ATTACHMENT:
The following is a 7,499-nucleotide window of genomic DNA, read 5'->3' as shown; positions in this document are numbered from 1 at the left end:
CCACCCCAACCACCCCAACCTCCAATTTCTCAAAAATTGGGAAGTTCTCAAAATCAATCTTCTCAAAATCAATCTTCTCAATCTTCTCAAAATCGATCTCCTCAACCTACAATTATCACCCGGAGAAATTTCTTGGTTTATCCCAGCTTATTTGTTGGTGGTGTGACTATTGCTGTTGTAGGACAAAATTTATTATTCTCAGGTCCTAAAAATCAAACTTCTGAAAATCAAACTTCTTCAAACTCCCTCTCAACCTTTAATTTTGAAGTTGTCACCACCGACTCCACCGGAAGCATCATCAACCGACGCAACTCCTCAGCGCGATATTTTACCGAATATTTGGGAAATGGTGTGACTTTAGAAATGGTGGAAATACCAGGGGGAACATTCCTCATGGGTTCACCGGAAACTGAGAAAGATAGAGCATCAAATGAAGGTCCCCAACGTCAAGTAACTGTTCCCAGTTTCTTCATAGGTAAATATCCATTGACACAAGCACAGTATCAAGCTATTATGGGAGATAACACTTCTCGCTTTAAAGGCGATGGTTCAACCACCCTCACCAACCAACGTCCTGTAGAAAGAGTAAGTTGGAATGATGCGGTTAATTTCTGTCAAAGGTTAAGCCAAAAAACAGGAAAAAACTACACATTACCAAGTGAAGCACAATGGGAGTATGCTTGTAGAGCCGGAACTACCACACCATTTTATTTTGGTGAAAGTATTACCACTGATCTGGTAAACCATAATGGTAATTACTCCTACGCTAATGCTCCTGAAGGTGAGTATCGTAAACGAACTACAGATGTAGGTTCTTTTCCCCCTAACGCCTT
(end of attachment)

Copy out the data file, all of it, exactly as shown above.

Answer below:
The following is a 7,499-nucleotide window of genomic DNA, read 5'->3' as shown; positions in this document are numbered from 1 at the left end:
CCACCCCAACCACCCCAACCTCCAATTTCTCAAAAATTGGGAAGTTCTCAAAATCAATCTTCTCAAAATCAATCTTCTCAATCTTCTCAAAATCGATCTCCTCAACCTACAATTATCACCCGGAGAAATTTCTTGGTTTATCCCAGCTTATTTGTTGGTGGTGTGACTATTGCTGTTGTAGGACAAAATTTATTATTCTCAGGTCCTAAAAATCAAACTTCTGAAAATCAAACTTCTTCAAACTCCCTCTCAACCTTTAATTTTGAAGTTGTCACCACCGACTCCACCGGAAGCATCATCAACCGACGCAACTCCTCAGCGCGATATTTTACCGAATATTTGGGAAATGGTGTGACTTTAGAAATGGTGGAAATACCAGGGGGAACATTCCTCATGGGTTCACCGGAAACTGAGAAAGATAGAGCATCAAATGAAGGTCCCCAACGTCAAGTAACTGTTCCCAGTTTCTTCATAGGTAAATATCCATTGACACAAGCACAGTATCAAGCTATTATGGGAGATAACACTTCTCGCTTTAAAGGCGATGGTTCAACCACCCTCACCAACCAACGTCCTGTAGAAAGAGTAAGTTGGAATGATGCGGTTAATTTCTGTCAAAGGTTAAGCCAAAAAACAGGAAAAAACTACACATTACCAAGTGAAGCACAATGGGAGTATGCTTGTAGAGCCGGAACTACCACACCATTTTATTTTGGTGAAAGTATTACCACTGATCTGGTAAACCATAATGGTAATTACTCCTACGCTAATGCTCCTGAAGGTGAGTATCGTAAACGAACTACAGATGTAGGTTCTTTTCCCCCTAACGCCTT